"Edible vaccines" produced from fruits and vegetables could be protecting people from deadly diseases such as HIV and hepatitis B within the next decade, according to vaccine researcher Dr Alexander V. Karasev, from the Pennsylvania-based Thomas Jefferson University.

Speaking yesterday [Thursday] at an American Medical Association briefing on food biotechnology, Karasey explained that plants such as potatoes, soybeans and tomatoes can be genetically altered to produce antibodies against deadly diseases.

"So far, we haven't seen the technology progress to the commercial stage - it's still relatively young - but probably within the next 5 years we can expect some products to reach the market."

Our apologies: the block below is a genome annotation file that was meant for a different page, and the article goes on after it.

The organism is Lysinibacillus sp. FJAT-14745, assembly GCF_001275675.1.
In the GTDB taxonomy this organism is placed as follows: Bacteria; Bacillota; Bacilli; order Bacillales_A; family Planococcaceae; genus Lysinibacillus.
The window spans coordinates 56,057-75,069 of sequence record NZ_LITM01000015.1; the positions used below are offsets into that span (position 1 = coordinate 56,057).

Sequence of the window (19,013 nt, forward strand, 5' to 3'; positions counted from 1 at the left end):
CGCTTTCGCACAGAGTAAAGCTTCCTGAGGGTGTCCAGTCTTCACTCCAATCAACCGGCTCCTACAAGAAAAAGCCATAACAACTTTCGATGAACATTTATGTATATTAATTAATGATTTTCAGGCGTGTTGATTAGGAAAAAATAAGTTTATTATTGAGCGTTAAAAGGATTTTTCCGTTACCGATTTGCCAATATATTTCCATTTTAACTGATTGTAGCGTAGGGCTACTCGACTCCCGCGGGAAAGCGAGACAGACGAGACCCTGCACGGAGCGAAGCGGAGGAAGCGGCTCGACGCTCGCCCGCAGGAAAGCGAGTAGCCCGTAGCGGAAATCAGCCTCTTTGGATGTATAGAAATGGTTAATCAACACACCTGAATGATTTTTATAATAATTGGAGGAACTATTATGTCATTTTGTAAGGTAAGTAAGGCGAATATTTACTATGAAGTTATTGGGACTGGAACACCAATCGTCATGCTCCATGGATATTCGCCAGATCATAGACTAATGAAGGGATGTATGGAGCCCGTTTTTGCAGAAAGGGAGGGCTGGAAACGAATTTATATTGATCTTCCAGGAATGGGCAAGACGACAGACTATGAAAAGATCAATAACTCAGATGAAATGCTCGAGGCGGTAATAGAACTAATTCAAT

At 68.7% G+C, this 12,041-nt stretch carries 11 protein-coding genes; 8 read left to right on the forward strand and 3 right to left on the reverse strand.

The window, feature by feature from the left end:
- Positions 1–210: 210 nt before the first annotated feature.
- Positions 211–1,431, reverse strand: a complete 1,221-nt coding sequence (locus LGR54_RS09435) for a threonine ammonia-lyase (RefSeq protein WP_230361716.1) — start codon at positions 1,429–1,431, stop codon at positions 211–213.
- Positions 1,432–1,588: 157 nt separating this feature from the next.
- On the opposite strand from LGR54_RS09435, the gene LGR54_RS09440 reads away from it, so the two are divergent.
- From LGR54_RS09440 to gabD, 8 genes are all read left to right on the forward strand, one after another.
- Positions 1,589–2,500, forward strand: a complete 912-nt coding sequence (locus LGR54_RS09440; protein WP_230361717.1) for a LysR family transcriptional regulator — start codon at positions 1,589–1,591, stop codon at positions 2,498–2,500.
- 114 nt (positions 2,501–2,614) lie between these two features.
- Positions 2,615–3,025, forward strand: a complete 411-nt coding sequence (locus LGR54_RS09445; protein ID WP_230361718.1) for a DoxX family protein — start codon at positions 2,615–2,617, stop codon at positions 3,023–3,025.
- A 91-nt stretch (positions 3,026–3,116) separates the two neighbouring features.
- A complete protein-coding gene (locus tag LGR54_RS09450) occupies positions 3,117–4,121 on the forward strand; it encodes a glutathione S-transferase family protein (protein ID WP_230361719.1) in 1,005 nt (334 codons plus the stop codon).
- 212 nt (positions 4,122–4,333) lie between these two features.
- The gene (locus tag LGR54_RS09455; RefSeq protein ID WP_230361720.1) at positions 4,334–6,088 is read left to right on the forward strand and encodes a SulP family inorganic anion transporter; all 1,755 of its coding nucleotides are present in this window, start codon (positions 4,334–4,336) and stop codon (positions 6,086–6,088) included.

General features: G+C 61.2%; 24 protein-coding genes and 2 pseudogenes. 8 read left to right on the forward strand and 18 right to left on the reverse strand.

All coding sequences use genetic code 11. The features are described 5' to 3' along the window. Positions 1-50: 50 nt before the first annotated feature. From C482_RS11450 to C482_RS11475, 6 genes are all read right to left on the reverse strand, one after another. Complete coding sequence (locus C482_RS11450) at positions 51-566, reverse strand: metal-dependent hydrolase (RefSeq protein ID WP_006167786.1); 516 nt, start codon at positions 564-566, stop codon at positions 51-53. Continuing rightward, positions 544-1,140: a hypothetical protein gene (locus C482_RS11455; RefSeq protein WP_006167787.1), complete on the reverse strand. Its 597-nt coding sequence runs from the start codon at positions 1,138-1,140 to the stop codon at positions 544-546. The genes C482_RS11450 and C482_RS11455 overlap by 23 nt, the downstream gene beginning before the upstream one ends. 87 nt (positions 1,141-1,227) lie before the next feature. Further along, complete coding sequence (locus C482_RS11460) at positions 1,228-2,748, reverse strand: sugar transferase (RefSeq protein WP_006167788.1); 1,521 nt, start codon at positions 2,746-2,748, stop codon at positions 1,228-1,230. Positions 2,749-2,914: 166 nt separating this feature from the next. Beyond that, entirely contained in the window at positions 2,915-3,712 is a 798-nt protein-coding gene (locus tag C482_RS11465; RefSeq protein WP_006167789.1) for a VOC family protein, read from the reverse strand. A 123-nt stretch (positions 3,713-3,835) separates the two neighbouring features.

And when they do reach the market, they could ultimately prove cheaper and safer than conventional vaccines because they will not require any special storage or medical equipment, said Karasey, which will make them more widely available in developing countries.

Karasev is currently working with a team of researchers on developing an inoculation against hepatitis B, a disease that can lead to liver cancer, to be delivered via a lettuce. The conventional vaccine costs around US$450 per person. So far, a group of volunteers in Poland produced antibodies against the virus when they ate the transgenic lettuce.

Karasev added however that questions still hang over the potential side effects of such technology and the proper dosages.